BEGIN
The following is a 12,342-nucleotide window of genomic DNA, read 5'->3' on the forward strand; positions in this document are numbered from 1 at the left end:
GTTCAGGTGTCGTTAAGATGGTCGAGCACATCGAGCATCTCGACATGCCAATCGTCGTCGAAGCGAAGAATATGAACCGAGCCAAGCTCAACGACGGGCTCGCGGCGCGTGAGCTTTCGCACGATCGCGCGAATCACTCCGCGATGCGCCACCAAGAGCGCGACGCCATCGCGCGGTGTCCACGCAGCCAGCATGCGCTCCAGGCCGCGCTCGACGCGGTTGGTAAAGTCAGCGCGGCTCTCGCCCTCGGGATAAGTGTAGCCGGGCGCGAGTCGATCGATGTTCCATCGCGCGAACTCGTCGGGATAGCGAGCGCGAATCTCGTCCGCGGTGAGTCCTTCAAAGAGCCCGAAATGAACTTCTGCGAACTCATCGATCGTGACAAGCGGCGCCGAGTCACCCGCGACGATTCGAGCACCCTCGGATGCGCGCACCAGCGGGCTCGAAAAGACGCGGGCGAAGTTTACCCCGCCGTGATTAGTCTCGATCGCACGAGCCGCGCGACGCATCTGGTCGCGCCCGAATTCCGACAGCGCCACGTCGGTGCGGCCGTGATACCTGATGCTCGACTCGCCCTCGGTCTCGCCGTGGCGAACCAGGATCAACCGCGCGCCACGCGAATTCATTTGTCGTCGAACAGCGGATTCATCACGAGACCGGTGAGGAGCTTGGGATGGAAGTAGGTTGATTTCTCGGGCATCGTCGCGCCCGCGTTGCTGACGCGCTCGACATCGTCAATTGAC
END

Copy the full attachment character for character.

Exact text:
The following is a 12,342-nucleotide window of genomic DNA, read 5'->3' on the forward strand; positions in this document are numbered from 1 at the left end:
GTTCAGGTGTCGTTAAGATGGTCGAGCACATCGAGCATCTCGACATGCCAATCGTCGTCGAAGCGAAGAATATGAACCGAGCCAAGCTCAACGACGGGCTCGCGGCGCGTGAGCTTTCGCACGATCGCGCGAATCACTCCGCGATGCGCCACCAAGAGCGCGACGCCATCGCGCGGTGTCCACGCAGCCAGCATGCGCTCCAGGCCGCGCTCGACGCGGTTGGTAAAGTCAGCGCGGCTCTCGCCCTCGGGATAAGTGTAGCCGGGCGCGAGTCGATCGATGTTCCATCGCGCGAACTCGTCGGGATAGCGAGCGCGAATCTCGTCCGCGGTGAGTCCTTCAAAGAGCCCGAAATGAACTTCTGCGAACTCATCGATCGTGACAAGCGGCGCCGAGTCACCCGCGACGATTCGAGCACCCTCGGATGCGCGCACCAGCGGGCTCGAAAAGACGCGGGCGAAGTTTACCCCGCCGTGATTAGTCTCGATCGCACGAGCCGCGCGACGCATCTGGTCGCGCCCGAATTCCGACAGCGCCACGTCGGTGCGGCCGTGATACCTGATGCTCGACTCGCCCTCGGTCTCGCCGTGGCGAACCAGGATCAACCGCGCGCCACGCGAATTCATTTGTCGTCGAACAGCGGATTCATCACGAGACCGGTGAGGAGCTTGGGATGGAAGTAGGTTGATTTCTCGGGCATCGTCGCGCCCGCGTTGCTGACGCGCTCGACATCGTCAATTGAC